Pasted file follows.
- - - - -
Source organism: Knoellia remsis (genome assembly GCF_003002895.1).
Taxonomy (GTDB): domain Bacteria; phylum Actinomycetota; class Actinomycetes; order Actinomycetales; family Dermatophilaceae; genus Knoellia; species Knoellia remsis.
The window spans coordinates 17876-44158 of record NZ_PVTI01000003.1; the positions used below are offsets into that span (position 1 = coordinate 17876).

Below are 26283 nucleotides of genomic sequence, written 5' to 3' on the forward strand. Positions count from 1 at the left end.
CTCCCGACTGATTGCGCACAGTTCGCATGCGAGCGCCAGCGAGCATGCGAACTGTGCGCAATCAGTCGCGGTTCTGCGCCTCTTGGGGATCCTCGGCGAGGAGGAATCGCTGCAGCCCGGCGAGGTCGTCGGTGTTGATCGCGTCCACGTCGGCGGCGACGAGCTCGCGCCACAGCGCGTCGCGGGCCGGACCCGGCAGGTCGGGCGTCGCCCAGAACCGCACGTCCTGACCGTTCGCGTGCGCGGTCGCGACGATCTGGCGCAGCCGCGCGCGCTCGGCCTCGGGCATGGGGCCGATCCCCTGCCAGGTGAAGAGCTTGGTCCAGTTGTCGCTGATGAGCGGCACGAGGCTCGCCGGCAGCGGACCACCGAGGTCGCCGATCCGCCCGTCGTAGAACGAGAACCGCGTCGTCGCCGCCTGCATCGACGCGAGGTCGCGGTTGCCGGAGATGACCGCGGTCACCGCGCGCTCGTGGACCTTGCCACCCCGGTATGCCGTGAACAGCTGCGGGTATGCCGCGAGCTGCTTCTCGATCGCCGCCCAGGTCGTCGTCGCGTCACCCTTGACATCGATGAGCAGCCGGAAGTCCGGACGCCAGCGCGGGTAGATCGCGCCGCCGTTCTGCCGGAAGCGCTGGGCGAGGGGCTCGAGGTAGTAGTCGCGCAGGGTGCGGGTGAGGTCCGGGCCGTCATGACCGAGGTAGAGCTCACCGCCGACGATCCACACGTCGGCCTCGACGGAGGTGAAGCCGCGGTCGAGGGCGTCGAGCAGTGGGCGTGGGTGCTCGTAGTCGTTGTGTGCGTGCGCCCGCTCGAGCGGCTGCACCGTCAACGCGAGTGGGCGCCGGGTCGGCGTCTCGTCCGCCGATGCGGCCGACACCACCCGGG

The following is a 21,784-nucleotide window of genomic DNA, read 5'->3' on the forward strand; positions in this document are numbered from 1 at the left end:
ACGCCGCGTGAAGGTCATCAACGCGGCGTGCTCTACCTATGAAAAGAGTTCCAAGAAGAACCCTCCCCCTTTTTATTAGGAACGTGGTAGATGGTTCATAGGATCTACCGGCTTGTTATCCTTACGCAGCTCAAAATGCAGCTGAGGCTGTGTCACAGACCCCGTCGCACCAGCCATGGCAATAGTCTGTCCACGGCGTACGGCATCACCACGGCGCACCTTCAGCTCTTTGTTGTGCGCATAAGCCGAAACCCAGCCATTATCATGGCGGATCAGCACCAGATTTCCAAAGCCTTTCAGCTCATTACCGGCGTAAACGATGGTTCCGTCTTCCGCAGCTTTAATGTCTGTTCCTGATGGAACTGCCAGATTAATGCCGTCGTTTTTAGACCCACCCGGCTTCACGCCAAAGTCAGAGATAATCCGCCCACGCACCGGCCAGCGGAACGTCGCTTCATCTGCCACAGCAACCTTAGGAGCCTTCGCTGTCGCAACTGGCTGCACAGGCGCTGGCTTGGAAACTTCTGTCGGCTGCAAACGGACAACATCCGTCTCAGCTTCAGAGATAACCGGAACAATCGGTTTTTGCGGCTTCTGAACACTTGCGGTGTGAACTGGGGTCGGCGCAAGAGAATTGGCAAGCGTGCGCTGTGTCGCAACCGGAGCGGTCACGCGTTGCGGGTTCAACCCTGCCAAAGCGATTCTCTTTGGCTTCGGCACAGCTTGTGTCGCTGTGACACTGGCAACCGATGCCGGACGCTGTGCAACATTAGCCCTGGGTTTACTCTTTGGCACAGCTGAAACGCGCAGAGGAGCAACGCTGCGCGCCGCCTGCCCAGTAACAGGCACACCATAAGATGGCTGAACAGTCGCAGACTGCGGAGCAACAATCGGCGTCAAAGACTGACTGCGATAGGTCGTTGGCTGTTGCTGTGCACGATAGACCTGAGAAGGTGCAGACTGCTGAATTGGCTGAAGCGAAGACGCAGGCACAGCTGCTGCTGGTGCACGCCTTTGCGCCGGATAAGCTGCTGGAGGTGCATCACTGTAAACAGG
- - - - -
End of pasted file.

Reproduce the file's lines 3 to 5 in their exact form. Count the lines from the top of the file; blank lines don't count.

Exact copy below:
The window spans coordinates 17876-44158 of record NZ_PVTI01000003.1; the positions used below are offsets into that span (position 1 = coordinate 17876).

Below are 26283 nucleotides of genomic sequence, written 5' to 3' on the forward strand. Positions count from 1 at the left end.
CTCCCGACTGATTGCGCACAGTTCGCATGCGAGCGCCAGCGAGCATGCGAACTGTGCGCAATCAGTCGCGGTTCTGCGCCTCTTGGGGATCCTCGGCGAGGAGGAATCGCTGCAGCCCGGCGAGGTCGTCGGTGTTGATCGCGTCCACGTCGGCGGCGACGAGCTCGCGCCACAGCGCGTCGCGGGCCGGACCCGGCAGGTCGGGCGTCGCCCAGAACCGCACGTCCTGACCGTTCGCGTGCGCGGTCGCGACGATCTGGCGCAGCCGCGCGCGCTCGGCCTCGGGCATGGGGCCGATCCCCTGCCAGGTGAAGAGCTTGGTCCAGTTGTCGCTGATGAGCGGCACGAGGCTCGCCGGCAGCGGACCACCGAGGTCGCCGATCCGCCCGTCGTAGAACGAGAACCGCGTCGTCGCCGCCTGCATCGACGCGAGGTCGCGGTTGCCGGAGATGACCGCGGTCACCGCGCGCTCGTGGACCTTGCCACCCCGGTATGCCGTGAACAGCTGCGGGTATGCCGCGAGCTGCTTCTCGATCGCCGCCCAGGTCGTCGTCGCGTCACCCTTGACATCGATGAGCAGCCGGAAGTCCGGACGCCAGCGCGGGTAGATCGCGCCGCCGTTCTGCCGGAAGCGCTGGGCGAGGGGCTCGAGGTAGTAGTCGCGCAGGGTGCGGGTGAGGTCCGGGCCGTCATGACCGAGGTAGAGCTCACCGCCGACGATCCACACGTCGGCCTCGACGGAGGTGAAGCCGCGGTCGAGGGCGTCGAGCAGTGGGCGTGGGTGCTCGTAGTCGTTGTGTGCGTGCGCCCGCTCGAGCGGCTGCACCGTCAACGCGAGTGGGCGCCGGGTCGGCGTCTCGTCCGCCGATGCGGCCGACACCACCCGGG